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BASILE: A musical discovery, a relocated monastery and more in Miami

March 10, 2016
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At South Beach’s New World Center, a 7,000-square-foot projection wall allows concerts to be seen from the adjacent park. The main view area holds 1,000 people. (Photo courtesy of New World Symphony)

Katrina and I have visited Miami several times in the last few years, but on our last visit we found a place we had not seen or even heard of before. It falls into the category of an unusual sight in a usual destination, which is a benefit of traveling with an open mind and a willingness to veer off the beaten path.

The New World Center in South Beach, near the Lincoln Road Mall, is an architectural masterpiece, designed by the renowned Frank Gehry. It was built on unused land six years ago to house the New World Symphony, whose mission is to prepare highly gifted graduates of distinguished music programs for leadership roles in orchestras and ensembles around the world.

Frank BasileAn orchestral academy, it provides a training ground for its 86 Fellows by offering them an experiential curriculum, thus helping to prepare the next generation of classical musicians. It’s internationally recognized for reimagining the scope of orchestral music, commissioning new works, creating new performance formats, and exploring the dynamic combination of video art and classical music.

An added plus for those of us who love to hear such music but don’t play: NWS hosts free “wallcast” concerts—which are live projections of artistic programs taking place inside the concert hall—on the 7,000-square-foot, state-of-the-art projection wall on the side of the NWC building. A thousand people can enjoy the concert free from neighboring SoundScape Park.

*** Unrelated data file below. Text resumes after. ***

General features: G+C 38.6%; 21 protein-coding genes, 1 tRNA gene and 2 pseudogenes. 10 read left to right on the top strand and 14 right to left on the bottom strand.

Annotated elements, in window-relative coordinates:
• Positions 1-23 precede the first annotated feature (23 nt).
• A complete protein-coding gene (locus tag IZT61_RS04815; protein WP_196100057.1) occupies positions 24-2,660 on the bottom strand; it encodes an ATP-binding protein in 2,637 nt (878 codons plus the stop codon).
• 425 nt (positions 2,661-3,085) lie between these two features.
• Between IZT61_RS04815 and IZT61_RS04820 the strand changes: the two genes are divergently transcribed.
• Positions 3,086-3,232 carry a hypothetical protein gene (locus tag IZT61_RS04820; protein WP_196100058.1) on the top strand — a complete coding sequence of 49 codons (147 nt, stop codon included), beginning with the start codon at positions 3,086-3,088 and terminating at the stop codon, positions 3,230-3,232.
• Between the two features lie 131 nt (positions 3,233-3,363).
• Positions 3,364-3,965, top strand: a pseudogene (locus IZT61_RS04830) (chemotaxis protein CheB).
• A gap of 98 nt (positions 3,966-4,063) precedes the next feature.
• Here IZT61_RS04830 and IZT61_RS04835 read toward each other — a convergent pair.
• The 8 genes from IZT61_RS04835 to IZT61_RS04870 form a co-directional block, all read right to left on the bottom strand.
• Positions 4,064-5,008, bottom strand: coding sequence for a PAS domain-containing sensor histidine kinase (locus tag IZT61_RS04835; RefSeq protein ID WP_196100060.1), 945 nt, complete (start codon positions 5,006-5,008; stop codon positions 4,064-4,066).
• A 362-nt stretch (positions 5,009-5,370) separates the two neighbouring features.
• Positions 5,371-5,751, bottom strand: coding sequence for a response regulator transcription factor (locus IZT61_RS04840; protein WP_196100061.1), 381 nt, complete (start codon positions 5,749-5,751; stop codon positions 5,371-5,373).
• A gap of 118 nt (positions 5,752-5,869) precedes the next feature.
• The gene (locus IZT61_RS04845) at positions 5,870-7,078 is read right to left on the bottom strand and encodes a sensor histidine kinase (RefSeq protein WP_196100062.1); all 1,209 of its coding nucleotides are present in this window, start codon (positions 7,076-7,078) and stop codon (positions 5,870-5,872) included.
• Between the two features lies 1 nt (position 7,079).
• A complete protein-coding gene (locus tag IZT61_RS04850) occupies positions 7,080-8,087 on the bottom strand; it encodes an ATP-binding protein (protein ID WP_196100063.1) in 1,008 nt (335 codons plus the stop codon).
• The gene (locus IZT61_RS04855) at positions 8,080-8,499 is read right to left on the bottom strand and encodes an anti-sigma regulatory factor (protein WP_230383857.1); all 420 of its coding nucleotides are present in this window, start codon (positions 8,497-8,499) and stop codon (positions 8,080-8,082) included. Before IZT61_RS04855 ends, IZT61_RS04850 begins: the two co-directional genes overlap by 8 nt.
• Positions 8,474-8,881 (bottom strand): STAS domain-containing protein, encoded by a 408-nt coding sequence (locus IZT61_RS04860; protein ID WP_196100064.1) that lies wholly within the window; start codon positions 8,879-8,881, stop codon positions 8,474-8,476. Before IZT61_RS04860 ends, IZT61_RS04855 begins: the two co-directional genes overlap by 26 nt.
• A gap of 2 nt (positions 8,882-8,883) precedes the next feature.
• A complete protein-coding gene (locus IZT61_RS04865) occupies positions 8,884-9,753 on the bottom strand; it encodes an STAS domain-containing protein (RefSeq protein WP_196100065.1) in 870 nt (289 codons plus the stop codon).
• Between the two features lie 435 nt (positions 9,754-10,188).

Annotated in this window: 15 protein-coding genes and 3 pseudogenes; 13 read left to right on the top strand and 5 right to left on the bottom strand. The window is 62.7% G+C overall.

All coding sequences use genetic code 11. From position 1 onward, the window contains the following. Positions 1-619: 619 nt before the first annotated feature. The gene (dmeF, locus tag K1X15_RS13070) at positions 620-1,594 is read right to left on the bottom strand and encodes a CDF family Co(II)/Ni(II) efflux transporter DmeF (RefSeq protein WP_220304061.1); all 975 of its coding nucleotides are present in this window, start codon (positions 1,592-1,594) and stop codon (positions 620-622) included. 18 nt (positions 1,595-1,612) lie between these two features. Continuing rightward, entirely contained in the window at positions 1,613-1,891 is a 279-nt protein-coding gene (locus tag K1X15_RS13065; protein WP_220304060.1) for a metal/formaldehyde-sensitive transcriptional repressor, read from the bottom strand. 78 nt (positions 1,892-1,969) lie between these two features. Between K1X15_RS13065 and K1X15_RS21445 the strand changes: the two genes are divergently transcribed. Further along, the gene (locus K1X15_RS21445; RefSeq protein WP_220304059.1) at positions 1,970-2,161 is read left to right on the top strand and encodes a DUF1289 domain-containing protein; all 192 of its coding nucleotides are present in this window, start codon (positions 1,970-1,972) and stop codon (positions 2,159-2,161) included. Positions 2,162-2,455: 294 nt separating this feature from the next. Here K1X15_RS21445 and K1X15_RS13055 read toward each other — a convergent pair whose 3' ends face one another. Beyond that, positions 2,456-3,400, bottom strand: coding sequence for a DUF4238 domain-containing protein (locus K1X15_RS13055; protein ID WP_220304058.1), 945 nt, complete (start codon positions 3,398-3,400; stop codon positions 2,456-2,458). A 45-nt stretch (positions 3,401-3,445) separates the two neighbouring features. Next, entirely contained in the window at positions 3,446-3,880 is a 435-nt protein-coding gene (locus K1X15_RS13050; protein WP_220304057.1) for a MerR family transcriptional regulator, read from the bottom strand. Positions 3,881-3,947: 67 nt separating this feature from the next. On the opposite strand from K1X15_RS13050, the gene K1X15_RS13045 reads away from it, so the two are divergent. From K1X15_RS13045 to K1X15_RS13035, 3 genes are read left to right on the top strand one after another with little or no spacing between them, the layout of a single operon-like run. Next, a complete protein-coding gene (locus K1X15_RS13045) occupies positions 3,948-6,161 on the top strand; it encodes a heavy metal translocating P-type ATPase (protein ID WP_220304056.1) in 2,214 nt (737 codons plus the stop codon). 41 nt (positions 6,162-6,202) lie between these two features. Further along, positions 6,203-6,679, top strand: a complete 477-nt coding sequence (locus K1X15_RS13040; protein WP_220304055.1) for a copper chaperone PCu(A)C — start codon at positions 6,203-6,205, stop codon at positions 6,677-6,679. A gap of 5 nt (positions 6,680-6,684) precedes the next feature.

■ We also enjoyed The Ancient Spanish Monastery, which is not only beautiful, quiet and secluded, but also has an interesting, unique history. It was an actual working monastery in Spain that was dismantled stone by stone, brought here in 1925, and reassembled. William Randolph Hearst thought of the idea and financed it. Among the many interesting sights are the original stained-glass windows that are more than 800 years old, the beautiful gardens and a picturesque courtyard.

■ If you want an almost whimsical feel of the 1920s, I recommend a visit to the Venetian Pool in Coral Gables. We learned that the pool is a historic landmark made out of a coral rock pit. There is a waterfall along with a bridge and other interesting, period things to see in addition to enjoying a refreshing swim. But beware that the water is a little chilly due to the fact that the pool is completely spring-fed. It was built in the 1920s, but it’s clean and well-maintained and definitely worth a couple of hours while you are in the area.

■ During the same visit, we had a delicious Cuban dinner at the Versailles Restaurant and Bakery in Little Havana. The restaurant’s placemats not-so-modestly proclaim it “the world’s most famous Cuban restaurant.” That might or might not be the case, but it does serve wonderful mojitos. On the opposite end of the spectrum, we made our regular stop for lunch at the truly famous Joe’s Stone Crab restaurant (not to be confused with Joe’s Crab Shack).

Postscript: The morning after our return from Miami, I had breakfast with a small group, which included Gary Ginsling, CEO of the Indianapolis Symphony Orchestra. I asked what he knew about the NWS. He replied, “I played in it as a musician for three years!” I asked if there were many former musicians now in orchestral administration, as he is. He said, with a smile, “Not many musicians cross over to the dark side!”•

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Basile is an author, professional speaker, philanthropist, community volunteer and retired executive of the Gene B. Glick Co. His column appears quarterly. Basile can be reached at Frank_Basile@sbcglobal.net.

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